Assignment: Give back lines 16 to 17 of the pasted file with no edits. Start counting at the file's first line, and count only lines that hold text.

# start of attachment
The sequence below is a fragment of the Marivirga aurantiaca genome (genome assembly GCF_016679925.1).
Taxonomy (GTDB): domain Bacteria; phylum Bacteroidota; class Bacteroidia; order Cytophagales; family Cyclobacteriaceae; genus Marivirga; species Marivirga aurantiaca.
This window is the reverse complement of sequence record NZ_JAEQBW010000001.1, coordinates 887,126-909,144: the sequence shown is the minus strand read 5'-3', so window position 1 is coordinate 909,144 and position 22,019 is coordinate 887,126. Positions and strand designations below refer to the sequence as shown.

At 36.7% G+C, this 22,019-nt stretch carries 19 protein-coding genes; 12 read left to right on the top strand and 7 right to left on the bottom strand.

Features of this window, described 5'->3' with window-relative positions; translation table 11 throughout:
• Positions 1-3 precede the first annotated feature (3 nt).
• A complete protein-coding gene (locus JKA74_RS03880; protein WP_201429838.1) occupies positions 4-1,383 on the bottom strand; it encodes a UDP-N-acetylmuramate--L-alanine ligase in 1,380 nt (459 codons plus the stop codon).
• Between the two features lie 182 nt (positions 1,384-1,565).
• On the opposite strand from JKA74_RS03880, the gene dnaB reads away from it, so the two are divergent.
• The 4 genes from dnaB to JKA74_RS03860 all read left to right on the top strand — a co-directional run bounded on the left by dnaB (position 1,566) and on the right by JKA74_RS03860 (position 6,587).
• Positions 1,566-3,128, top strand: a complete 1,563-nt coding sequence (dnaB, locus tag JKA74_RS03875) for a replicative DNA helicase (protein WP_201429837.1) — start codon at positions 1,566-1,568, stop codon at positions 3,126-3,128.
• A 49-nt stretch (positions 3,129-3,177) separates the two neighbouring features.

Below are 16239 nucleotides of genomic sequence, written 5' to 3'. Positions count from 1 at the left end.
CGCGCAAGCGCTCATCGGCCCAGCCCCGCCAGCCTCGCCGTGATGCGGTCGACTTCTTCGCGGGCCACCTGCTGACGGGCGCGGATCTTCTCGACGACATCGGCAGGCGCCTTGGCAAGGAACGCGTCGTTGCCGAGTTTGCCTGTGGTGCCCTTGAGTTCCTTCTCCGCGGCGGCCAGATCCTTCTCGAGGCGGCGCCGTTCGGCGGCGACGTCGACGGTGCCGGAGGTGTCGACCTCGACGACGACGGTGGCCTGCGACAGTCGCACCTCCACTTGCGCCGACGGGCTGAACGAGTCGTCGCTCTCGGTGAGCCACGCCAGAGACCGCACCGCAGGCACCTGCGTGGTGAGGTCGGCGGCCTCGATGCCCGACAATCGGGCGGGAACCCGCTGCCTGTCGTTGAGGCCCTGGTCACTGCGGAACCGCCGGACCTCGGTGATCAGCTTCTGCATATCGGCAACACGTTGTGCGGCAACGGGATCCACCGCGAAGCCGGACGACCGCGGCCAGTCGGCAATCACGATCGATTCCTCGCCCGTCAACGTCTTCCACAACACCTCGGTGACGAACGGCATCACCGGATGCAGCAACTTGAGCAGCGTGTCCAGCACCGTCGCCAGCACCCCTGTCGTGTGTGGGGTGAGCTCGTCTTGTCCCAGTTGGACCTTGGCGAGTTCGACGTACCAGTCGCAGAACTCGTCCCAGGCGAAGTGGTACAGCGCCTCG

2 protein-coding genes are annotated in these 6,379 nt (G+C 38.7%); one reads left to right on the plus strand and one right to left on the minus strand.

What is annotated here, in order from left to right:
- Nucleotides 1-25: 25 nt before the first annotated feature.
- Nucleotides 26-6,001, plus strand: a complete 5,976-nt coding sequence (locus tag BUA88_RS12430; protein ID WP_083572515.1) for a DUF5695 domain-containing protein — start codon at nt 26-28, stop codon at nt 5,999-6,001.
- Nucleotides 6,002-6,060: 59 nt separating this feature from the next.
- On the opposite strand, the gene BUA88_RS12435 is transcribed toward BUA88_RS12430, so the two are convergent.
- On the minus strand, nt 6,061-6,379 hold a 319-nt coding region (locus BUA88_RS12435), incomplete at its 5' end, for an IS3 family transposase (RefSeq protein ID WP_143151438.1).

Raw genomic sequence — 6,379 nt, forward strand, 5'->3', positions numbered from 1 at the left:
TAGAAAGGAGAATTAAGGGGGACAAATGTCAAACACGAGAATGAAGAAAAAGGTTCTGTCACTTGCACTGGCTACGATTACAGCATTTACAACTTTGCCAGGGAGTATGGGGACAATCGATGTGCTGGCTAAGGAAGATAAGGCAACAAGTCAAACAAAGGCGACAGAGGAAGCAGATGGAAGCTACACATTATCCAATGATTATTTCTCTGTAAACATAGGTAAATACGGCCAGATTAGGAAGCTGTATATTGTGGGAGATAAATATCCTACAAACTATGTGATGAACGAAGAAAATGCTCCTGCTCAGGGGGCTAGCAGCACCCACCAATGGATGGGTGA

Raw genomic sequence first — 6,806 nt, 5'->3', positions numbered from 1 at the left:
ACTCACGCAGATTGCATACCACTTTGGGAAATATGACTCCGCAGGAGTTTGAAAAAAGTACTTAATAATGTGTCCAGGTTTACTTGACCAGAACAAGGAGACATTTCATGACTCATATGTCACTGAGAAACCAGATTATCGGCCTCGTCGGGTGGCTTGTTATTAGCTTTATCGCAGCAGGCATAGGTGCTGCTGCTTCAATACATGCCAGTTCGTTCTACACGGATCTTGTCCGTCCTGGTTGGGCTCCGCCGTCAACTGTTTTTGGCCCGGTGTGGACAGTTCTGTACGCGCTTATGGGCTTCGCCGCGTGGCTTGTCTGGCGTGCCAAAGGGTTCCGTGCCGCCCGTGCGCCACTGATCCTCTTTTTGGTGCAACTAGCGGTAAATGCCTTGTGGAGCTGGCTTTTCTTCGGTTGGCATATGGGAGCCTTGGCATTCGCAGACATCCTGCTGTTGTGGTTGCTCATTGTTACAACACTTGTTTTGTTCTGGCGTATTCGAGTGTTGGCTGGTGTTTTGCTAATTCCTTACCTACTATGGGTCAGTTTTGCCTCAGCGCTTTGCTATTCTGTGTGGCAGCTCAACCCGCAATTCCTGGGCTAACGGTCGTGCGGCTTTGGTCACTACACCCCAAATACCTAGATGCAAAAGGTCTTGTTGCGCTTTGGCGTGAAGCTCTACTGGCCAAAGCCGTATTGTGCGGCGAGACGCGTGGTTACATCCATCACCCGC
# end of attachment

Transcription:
What is annotated here, in order from left to right:
- Nucleotides 1-25: 25 nt before the first annotated feature.